They might be, or they might not be. They tend to keep their mouths shut during active investigations, if people found out the FBI was actively subpoenaing the site they might be inclined to stop giving them more evidence. (That is, the FBI could have developed a public-private honeypot partnership for all we know.)
And many times people aren't espousing direct, actionable threats. Talking about "international bankers" and "globalists" is protected speech, saying they control the world is protected speech, and saying something needs to be done about this is also protected speech - as long as they don't get specific (i.e. "we should fight back, let's meet up at <place> on <date/time>"), they can't do much about it. So you have people constantly agreeing about how "Zionists" are a threat to "the west" and that "something" needs to happen, egging on each others hate with various hoaxes, reactionary takes and praising Hitler, and finally someone snaps. Despite these people clearly being partially responsible for encouraging one of their members to violence, none of them will get in trouble because they never gave direct threats or incitements.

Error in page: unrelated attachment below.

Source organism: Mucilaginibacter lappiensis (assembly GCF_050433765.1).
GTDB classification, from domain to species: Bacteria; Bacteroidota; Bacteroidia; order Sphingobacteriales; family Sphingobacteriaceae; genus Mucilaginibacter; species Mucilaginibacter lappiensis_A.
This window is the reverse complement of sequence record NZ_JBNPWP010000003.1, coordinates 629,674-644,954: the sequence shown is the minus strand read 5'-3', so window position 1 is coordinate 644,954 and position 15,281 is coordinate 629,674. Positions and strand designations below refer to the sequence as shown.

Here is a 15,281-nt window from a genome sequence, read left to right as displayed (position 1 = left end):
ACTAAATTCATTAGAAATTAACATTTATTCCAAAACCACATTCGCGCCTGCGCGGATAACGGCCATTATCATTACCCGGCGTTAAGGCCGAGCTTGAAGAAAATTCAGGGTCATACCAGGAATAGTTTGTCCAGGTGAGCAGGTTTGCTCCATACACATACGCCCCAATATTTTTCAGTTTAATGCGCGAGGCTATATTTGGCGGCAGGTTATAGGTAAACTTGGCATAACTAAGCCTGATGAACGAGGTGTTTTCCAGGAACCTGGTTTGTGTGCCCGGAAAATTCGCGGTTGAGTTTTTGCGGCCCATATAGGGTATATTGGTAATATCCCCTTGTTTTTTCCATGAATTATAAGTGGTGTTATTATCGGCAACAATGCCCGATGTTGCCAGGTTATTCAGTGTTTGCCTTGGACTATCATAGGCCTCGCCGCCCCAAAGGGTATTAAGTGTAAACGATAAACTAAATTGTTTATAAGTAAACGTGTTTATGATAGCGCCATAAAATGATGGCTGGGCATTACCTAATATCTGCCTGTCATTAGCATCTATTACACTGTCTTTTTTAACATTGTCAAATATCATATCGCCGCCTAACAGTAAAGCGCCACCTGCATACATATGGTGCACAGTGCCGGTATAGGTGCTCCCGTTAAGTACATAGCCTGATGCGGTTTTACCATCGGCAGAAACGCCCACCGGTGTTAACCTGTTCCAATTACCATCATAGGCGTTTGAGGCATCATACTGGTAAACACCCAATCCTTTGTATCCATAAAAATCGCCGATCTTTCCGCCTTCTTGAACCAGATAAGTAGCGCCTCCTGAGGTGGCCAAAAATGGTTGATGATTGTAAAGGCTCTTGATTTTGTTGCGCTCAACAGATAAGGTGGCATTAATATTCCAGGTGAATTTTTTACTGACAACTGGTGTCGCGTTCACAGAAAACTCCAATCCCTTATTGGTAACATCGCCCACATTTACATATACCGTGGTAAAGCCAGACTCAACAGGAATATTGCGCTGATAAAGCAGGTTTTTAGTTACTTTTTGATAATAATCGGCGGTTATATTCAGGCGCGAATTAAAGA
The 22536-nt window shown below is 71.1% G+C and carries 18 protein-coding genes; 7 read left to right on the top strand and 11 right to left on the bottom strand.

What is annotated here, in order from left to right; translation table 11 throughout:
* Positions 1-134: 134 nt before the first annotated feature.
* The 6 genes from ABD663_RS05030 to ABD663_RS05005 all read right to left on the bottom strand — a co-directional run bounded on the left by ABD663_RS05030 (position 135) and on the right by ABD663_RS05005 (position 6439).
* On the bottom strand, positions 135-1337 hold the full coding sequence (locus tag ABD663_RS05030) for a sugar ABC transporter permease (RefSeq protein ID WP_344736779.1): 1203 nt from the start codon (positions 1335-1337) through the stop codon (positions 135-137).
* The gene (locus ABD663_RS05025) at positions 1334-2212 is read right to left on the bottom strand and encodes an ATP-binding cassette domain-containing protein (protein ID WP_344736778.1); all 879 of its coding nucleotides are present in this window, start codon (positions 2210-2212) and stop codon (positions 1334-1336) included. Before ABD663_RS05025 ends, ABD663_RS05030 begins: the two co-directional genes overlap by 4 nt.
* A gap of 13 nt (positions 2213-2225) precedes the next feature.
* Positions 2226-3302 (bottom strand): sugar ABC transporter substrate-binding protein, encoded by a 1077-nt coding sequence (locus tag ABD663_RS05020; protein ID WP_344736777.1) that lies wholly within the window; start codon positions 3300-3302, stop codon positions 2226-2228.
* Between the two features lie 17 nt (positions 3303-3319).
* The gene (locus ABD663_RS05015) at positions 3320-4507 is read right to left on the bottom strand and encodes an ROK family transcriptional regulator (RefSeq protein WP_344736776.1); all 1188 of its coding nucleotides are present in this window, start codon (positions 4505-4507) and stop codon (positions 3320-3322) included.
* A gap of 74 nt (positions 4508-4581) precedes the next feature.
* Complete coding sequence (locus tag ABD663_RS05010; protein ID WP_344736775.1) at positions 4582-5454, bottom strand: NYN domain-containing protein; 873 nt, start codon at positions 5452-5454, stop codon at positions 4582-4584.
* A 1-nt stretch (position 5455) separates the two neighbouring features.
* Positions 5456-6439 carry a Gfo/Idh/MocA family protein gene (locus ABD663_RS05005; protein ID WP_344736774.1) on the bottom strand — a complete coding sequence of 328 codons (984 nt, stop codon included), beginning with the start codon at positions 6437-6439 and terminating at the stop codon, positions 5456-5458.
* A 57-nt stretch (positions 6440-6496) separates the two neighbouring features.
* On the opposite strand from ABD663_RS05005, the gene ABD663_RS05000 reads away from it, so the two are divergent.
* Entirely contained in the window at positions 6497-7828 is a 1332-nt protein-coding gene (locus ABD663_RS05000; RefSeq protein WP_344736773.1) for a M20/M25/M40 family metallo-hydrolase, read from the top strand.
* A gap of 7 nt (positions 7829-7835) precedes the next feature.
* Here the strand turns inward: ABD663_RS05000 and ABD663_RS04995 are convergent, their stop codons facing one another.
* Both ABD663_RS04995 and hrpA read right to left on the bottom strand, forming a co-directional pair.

That's legal for very important reasons. People have a right to freedom of speech and the right to assembly. They don't have a right to commit murder. There's a huge leap from complaining about something to committing violence in real life. The latter is rightfully illegal and the former is rightfully legal (in the United States).